Crafts And Conversation: Snowperson Ornament With The DUCK Lab

Updated: Feb 15

Get crafty with the DUCK Lab! Each Friday, trained research assistants from the UNCG Psychology Department’s DUCK Lab will guide at-home crafts for children ages 3 to 12. Parents can join too to learn fun facts about crafts that foster age-appropriate skills or learn about the DUCK Lab’s nonprofit child development research projects. 


This Friday, the DUCK Lab invites all preschool-age friends to join Levi and make a snowperson ornament! Follow along as Levi takes you through each step and see how we can make a snowperson craft for winter days without snow!


Parents, did you know?

This craft offers an opportunity for your children to illustrate their emergent causal reasoning abilities. Read on below for more info. about the connection between these types of activities and age-appropriate developmental milestones.


We also invite you to check out our child development research opportunities, which are now modified for the virtual world! Please click here to learn more or sign up to participate with us.


Here’s what you’ll need to get started:


Supplies:

  • White construction paper

  • 1 black pipe cleaner

  • Small foam shapes or stickers or other decorative material (e.g., buttons)

  • 2 googly eyes

  • Glue

  • String, ribbon, or yarn

  • Holepunch (for adult to use)

Directions:

  1. Cut one large circle, one medium circle, and one small circle from white construction paper. Glue together to build the snowperson body.

  2. Glue the googly eyes on the snowperson body.

  3. Attach the foam shapes (or other decorative materials) to make the rest of the snowperson face.

  4. Cut and attach the pipe cleaner to the snowperson body to make the arms.

  5. Make a hole at the top of the snowperson’s head with a hole punch or scissors (ask for an adult for help). Tie a string to the top of the snowperson to hang it.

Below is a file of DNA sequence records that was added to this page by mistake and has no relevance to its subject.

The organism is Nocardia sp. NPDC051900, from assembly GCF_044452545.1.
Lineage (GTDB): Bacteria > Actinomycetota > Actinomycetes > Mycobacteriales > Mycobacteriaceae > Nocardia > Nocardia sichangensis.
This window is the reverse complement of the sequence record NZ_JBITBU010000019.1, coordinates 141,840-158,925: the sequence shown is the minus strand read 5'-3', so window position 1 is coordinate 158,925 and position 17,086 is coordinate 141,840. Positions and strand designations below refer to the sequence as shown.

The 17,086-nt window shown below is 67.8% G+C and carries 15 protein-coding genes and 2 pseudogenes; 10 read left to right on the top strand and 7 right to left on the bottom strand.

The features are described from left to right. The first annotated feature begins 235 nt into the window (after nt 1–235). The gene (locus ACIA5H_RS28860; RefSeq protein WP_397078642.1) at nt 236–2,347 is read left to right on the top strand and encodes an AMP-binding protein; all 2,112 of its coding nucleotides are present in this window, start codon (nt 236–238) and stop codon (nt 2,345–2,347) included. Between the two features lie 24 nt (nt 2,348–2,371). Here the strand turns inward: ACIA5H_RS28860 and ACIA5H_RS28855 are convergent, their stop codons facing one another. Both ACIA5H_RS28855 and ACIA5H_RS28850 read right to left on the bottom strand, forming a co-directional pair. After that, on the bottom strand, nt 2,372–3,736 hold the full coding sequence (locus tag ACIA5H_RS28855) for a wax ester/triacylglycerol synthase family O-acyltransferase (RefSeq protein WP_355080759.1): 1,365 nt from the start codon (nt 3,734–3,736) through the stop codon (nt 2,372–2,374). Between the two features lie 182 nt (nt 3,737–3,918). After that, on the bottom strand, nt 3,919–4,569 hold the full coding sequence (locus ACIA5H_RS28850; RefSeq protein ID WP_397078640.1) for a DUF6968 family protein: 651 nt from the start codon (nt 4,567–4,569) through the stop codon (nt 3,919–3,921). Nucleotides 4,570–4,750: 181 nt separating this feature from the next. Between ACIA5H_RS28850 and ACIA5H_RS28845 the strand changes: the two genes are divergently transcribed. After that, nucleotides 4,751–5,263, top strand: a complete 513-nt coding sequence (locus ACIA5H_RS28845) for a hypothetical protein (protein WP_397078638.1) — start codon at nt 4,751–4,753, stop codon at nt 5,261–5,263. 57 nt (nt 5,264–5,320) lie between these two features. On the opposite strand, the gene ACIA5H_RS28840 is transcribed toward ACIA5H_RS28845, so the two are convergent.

The DUCK Lab: Snowperson Ornament


Relation to Developmental Science:

Preschoolers understand that events have causes and parents can use this craft to help children practice their causal reasoning abilities. For example, parents can chat about how it can only snow when it is cold outside. When it is hot outside, it cannot snow due to the high temperature. Parents can also talk about how making a real snowperson is a little different than making a snowperson ornament. A real snowperson needs snow to be built, which means snowpeople can only be made when it is cold enough outside for snow to fall. A snowperson ornament does not need snow, so it does not depend on the weather. Additionally, preschool aged children often use their imagination. For this craft, young children can practice their imagination skills and pretend that their little snowperson is a real one. Using imagination is common at this age and helps children practice perspective taking, which might help them build skills to become more open-minded.


*Great for preschoolers!


Learn more about the DUCK Lab and the UNCG Child Development Research Center here!


The DUCK Lab is a partner in the nonprofit Child Development Research Center in the Department of Psychology at the University of North Carolina at Greensboro. They conduct studies of social and cognitive development with 2- to 12- year-olds. Families who participate in their research studies are volunteers in the Greensboro community who generously offer their time to help support research and training opportunities for undergraduate and graduate students.




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